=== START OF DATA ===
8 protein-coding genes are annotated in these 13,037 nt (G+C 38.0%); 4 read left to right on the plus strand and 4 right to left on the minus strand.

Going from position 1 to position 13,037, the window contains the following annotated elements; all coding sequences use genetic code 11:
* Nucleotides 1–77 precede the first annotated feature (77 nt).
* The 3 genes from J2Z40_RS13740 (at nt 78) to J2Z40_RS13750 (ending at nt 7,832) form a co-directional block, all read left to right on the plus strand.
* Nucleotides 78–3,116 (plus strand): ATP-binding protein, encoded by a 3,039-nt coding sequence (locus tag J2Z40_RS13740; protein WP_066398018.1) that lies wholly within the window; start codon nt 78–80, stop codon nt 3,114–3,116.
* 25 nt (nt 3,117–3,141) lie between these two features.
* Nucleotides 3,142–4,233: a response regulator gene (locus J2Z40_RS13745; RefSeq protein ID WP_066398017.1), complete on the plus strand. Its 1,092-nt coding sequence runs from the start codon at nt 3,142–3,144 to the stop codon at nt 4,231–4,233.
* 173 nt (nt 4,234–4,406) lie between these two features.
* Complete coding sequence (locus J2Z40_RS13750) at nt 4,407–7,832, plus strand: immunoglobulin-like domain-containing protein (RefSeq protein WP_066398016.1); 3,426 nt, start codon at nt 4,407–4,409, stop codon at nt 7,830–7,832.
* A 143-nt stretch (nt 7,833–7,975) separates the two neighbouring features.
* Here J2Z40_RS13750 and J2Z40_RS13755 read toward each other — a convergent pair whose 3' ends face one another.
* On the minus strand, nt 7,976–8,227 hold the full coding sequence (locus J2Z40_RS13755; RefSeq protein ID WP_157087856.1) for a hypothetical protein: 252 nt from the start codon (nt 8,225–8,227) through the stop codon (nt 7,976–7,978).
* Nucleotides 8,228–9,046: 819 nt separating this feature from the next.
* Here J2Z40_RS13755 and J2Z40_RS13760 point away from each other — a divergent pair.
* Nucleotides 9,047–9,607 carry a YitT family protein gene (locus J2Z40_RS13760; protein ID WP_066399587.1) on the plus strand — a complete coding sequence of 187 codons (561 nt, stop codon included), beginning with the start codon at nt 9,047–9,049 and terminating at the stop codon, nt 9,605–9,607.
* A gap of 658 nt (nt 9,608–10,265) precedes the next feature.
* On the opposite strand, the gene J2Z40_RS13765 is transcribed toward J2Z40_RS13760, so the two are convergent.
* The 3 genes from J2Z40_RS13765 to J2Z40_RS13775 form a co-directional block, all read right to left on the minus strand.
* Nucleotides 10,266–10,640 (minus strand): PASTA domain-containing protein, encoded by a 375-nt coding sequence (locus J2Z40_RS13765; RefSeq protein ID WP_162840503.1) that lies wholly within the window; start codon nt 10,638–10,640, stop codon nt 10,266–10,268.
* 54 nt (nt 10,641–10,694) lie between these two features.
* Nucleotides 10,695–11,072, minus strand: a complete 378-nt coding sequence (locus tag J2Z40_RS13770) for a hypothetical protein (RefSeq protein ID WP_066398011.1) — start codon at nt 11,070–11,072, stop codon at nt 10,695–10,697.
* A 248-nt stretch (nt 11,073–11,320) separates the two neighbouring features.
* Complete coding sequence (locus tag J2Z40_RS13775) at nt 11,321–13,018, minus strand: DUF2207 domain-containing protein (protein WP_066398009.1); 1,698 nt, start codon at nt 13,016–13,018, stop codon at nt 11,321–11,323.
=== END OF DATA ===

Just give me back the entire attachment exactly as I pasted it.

8 protein-coding genes are annotated in these 13,037 nt (G+C 38.0%); 4 read left to right on the plus strand and 4 right to left on the minus strand.

Going from position 1 to position 13,037, the window contains the following annotated elements; all coding sequences use genetic code 11:
* Nucleotides 1–77 precede the first annotated feature (77 nt).
* The 3 genes from J2Z40_RS13740 (at nt 78) to J2Z40_RS13750 (ending at nt 7,832) form a co-directional block, all read left to right on the plus strand.
* Nucleotides 78–3,116 (plus strand): ATP-binding protein, encoded by a 3,039-nt coding sequence (locus tag J2Z40_RS13740; protein WP_066398018.1) that lies wholly within the window; start codon nt 78–80, stop codon nt 3,114–3,116.
* 25 nt (nt 3,117–3,141) lie between these two features.
* Nucleotides 3,142–4,233: a response regulator gene (locus J2Z40_RS13745; RefSeq protein ID WP_066398017.1), complete on the plus strand. Its 1,092-nt coding sequence runs from the start codon at nt 3,142–3,144 to the stop codon at nt 4,231–4,233.
* 173 nt (nt 4,234–4,406) lie between these two features.
* Complete coding sequence (locus J2Z40_RS13750) at nt 4,407–7,832, plus strand: immunoglobulin-like domain-containing protein (RefSeq protein WP_066398016.1); 3,426 nt, start codon at nt 4,407–4,409, stop codon at nt 7,830–7,832.
* A 143-nt stretch (nt 7,833–7,975) separates the two neighbouring features.
* Here J2Z40_RS13750 and J2Z40_RS13755 read toward each other — a convergent pair whose 3' ends face one another.
* On the minus strand, nt 7,976–8,227 hold the full coding sequence (locus J2Z40_RS13755; RefSeq protein ID WP_157087856.1) for a hypothetical protein: 252 nt from the start codon (nt 8,225–8,227) through the stop codon (nt 7,976–7,978).
* Nucleotides 8,228–9,046: 819 nt separating this feature from the next.
* Here J2Z40_RS13755 and J2Z40_RS13760 point away from each other — a divergent pair.
* Nucleotides 9,047–9,607 carry a YitT family protein gene (locus J2Z40_RS13760; protein ID WP_066399587.1) on the plus strand — a complete coding sequence of 187 codons (561 nt, stop codon included), beginning with the start codon at nt 9,047–9,049 and terminating at the stop codon, nt 9,605–9,607.
* A gap of 658 nt (nt 9,608–10,265) precedes the next feature.
* On the opposite strand, the gene J2Z40_RS13765 is transcribed toward J2Z40_RS13760, so the two are convergent.
* The 3 genes from J2Z40_RS13765 to J2Z40_RS13775 form a co-directional block, all read right to left on the minus strand.
* Nucleotides 10,266–10,640 (minus strand): PASTA domain-containing protein, encoded by a 375-nt coding sequence (locus J2Z40_RS13765; RefSeq protein ID WP_162840503.1) that lies wholly within the window; start codon nt 10,638–10,640, stop codon nt 10,266–10,268.
* 54 nt (nt 10,641–10,694) lie between these two features.
* Nucleotides 10,695–11,072, minus strand: a complete 378-nt coding sequence (locus tag J2Z40_RS13770) for a hypothetical protein (RefSeq protein ID WP_066398011.1) — start codon at nt 11,070–11,072, stop codon at nt 10,695–10,697.
* A 248-nt stretch (nt 11,073–11,320) separates the two neighbouring features.
* Complete coding sequence (locus tag J2Z40_RS13775) at nt 11,321–13,018, minus strand: DUF2207 domain-containing protein (protein WP_066398009.1); 1,698 nt, start codon at nt 13,016–13,018, stop codon at nt 11,321–11,323.